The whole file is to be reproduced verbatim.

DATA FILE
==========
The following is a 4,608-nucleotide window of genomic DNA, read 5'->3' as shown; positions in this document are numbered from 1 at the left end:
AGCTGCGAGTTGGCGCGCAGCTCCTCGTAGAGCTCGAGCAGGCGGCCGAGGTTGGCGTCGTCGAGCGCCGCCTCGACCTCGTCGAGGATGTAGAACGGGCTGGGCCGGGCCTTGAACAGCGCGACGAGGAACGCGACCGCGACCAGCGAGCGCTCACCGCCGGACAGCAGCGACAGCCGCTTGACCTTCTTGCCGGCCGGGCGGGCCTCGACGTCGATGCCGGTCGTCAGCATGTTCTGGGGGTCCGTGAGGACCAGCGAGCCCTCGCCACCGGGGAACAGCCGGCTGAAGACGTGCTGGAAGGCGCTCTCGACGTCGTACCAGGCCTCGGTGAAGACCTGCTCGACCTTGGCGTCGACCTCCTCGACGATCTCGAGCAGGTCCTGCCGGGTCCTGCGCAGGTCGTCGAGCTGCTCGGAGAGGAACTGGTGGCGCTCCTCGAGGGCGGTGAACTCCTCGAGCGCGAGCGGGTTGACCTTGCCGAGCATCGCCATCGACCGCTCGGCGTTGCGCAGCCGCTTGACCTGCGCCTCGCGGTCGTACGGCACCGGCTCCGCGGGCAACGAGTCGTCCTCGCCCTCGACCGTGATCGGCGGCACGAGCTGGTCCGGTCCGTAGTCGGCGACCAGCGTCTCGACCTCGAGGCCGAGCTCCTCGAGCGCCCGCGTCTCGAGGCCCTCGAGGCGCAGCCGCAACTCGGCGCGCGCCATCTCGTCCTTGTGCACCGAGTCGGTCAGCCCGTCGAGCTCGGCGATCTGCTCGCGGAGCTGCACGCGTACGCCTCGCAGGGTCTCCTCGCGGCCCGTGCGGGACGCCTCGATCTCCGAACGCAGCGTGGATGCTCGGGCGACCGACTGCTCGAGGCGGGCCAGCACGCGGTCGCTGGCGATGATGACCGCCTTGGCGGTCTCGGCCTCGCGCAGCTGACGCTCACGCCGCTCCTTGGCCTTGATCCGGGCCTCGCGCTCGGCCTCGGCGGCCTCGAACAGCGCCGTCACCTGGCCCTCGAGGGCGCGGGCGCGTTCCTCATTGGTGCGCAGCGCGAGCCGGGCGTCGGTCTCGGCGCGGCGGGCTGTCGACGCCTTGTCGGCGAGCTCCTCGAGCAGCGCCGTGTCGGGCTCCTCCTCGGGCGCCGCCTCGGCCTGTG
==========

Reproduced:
The following is a 4,608-nucleotide window of genomic DNA, read 5'->3' as shown; positions in this document are numbered from 1 at the left end:
AGCTGCGAGTTGGCGCGCAGCTCCTCGTAGAGCTCGAGCAGGCGGCCGAGGTTGGCGTCGTCGAGCGCCGCCTCGACCTCGTCGAGGATGTAGAACGGGCTGGGCCGGGCCTTGAACAGCGCGACGAGGAACGCGACCGCGACCAGCGAGCGCTCACCGCCGGACAGCAGCGACAGCCGCTTGACCTTCTTGCCGGCCGGGCGGGCCTCGACGTCGATGCCGGTCGTCAGCATGTTCTGGGGGTCCGTGAGGACCAGCGAGCCCTCGCCACCGGGGAACAGCCGGCTGAAGACGTGCTGGAAGGCGCTCTCGACGTCGTACCAGGCCTCGGTGAAGACCTGCTCGACCTTGGCGTCGACCTCCTCGACGATCTCGAGCAGGTCCTGCCGGGTCCTGCGCAGGTCGTCGAGCTGCTCGGAGAGGAACTGGTGGCGCTCCTCGAGGGCGGTGAACTCCTCGAGCGCGAGCGGGTTGACCTTGCCGAGCATCGCCATCGACCGCTCGGCGTTGCGCAGCCGCTTGACCTGCGCCTCGCGGTCGTACGGCACCGGCTCCGCGGGCAACGAGTCGTCCTCGCCCTCGACCGTGATCGGCGGCACGAGCTGGTCCGGTCCGTAGTCGGCGACCAGCGTCTCGACCTCGAGGCCGAGCTCCTCGAGCGCCCGCGTCTCGAGGCCCTCGAGGCGCAGCCGCAACTCGGCGCGCGCCATCTCGTCCTTGTGCACCGAGTCGGTCAGCCCGTCGAGCTCGGCGATCTGCTCGCGGAGCTGCACGCGTACGCCTCGCAGGGTCTCCTCGCGGCCCGTGCGGGACGCCTCGATCTCCGAACGCAGCGTGGATGCTCGGGCGACCGACTGCTCGAGGCGGGCCAGCACGCGGTCGCTGGCGATGATGACCGCCTTGGCGGTCTCGGCCTCGCGCAGCTGACGCTCACGCCGCTCCTTGGCCTTGATCCGGGCCTCGCGCTCGGCCTCGGCGGCCTCGAACAGCGCCGTCACCTGGCCCTCGAGGGCGCGGGCGCGTTCCTCATTGGTGCGCAGCGCGAGCCGGGCGTCGGTCTCGGCGCGGCGGGCTGTCGACGCCTTGTCGGCGAGCTCCTCGAGCAGCGCCGTGTCGGGCTCCTCCTCGGGCGCCGCCTCGGCCTGTG